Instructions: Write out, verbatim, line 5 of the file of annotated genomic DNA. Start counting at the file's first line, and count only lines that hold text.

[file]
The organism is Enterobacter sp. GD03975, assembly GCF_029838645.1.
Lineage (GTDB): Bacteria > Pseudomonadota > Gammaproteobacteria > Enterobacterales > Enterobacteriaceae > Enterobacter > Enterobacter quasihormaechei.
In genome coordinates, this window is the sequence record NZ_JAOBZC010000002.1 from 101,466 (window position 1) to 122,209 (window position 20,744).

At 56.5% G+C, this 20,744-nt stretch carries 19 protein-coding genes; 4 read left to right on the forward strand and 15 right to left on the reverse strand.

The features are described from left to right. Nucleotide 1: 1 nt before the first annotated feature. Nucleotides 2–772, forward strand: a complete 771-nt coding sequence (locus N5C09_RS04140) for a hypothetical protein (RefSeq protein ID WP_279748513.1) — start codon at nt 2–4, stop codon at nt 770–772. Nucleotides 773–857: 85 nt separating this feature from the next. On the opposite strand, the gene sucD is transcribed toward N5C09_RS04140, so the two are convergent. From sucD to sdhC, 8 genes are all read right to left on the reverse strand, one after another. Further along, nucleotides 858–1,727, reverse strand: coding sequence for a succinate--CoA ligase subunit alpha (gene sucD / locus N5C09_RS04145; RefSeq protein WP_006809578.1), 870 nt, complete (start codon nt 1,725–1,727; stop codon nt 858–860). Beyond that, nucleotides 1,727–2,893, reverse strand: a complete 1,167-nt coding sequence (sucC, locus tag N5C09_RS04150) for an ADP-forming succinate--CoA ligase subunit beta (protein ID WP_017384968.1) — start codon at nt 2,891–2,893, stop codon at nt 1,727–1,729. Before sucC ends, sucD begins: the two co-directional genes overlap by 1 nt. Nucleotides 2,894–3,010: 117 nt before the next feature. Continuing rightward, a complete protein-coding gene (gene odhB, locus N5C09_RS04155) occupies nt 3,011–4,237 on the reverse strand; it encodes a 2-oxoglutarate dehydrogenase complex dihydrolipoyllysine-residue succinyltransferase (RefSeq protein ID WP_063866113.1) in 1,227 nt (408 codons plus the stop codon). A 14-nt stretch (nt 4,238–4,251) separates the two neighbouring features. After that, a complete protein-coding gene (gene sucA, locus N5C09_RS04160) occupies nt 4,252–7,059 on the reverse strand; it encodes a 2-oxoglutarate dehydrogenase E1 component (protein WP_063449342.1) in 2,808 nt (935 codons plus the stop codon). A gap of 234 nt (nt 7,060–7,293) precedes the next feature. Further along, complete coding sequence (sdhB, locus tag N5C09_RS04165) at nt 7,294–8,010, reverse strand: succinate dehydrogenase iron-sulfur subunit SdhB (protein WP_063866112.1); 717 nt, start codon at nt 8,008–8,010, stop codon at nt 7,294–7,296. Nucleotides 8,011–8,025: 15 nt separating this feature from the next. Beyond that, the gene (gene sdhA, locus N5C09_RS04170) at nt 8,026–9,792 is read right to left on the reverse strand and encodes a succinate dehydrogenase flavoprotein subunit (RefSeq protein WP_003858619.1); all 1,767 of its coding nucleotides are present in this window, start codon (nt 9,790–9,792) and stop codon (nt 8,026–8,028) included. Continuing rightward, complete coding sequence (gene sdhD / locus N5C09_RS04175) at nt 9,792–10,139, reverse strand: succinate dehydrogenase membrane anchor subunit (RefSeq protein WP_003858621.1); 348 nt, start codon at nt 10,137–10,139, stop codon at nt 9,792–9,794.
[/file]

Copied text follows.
The features are described from left to right. Nucleotide 1: 1 nt before the first annotated feature. Nucleotides 2–772, forward strand: a complete 771-nt coding sequence (locus N5C09_RS04140) for a hypothetical protein (RefSeq protein ID WP_279748513.1) — start codon at nt 2–4, stop codon at nt 770–772. Nucleotides 773–857: 85 nt separating this feature from the next. On the opposite strand, the gene sucD is transcribed toward N5C09_RS04140, so the two are convergent. From sucD to sdhC, 8 genes are all read right to left on the reverse strand, one after another. Further along, nucleotides 858–1,727, reverse strand: coding sequence for a succinate--CoA ligase subunit alpha (gene sucD / locus N5C09_RS04145; RefSeq protein WP_006809578.1), 870 nt, complete (start codon nt 1,725–1,727; stop codon nt 858–860). Beyond that, nucleotides 1,727–2,893, reverse strand: a complete 1,167-nt coding sequence (sucC, locus tag N5C09_RS04150) for an ADP-forming succinate--CoA ligase subunit beta (protein ID WP_017384968.1) — start codon at nt 2,891–2,893, stop codon at nt 1,727–1,729. Before sucC ends, sucD begins: the two co-directional genes overlap by 1 nt. Nucleotides 2,894–3,010: 117 nt before the next feature. Continuing rightward, a complete protein-coding gene (gene odhB, locus N5C09_RS04155) occupies nt 3,011–4,237 on the reverse strand; it encodes a 2-oxoglutarate dehydrogenase complex dihydrolipoyllysine-residue succinyltransferase (RefSeq protein ID WP_063866113.1) in 1,227 nt (408 codons plus the stop codon). A 14-nt stretch (nt 4,238–4,251) separates the two neighbouring features. After that, a complete protein-coding gene (gene sucA, locus N5C09_RS04160) occupies nt 4,252–7,059 on the reverse strand; it encodes a 2-oxoglutarate dehydrogenase E1 component (protein WP_063449342.1) in 2,808 nt (935 codons plus the stop codon). A gap of 234 nt (nt 7,060–7,293) precedes the next feature. Further along, complete coding sequence (sdhB, locus tag N5C09_RS04165) at nt 7,294–8,010, reverse strand: succinate dehydrogenase iron-sulfur subunit SdhB (protein WP_063866112.1); 717 nt, start codon at nt 8,008–8,010, stop codon at nt 7,294–7,296. Nucleotides 8,011–8,025: 15 nt separating this feature from the next. Beyond that, the gene (gene sdhA, locus N5C09_RS04170) at nt 8,026–9,792 is read right to left on the reverse strand and encodes a succinate dehydrogenase flavoprotein subunit (RefSeq protein WP_003858619.1); all 1,767 of its coding nucleotides are present in this window, start codon (nt 9,790–9,792) and stop codon (nt 8,026–8,028) included. Continuing rightward, complete coding sequence (gene sdhD / locus N5C09_RS04175) at nt 9,792–10,139, reverse strand: succinate dehydrogenase membrane anchor subunit (RefSeq protein WP_003858621.1); 348 nt, start codon at nt 10,137–10,139, stop codon at nt 9,792–9,794.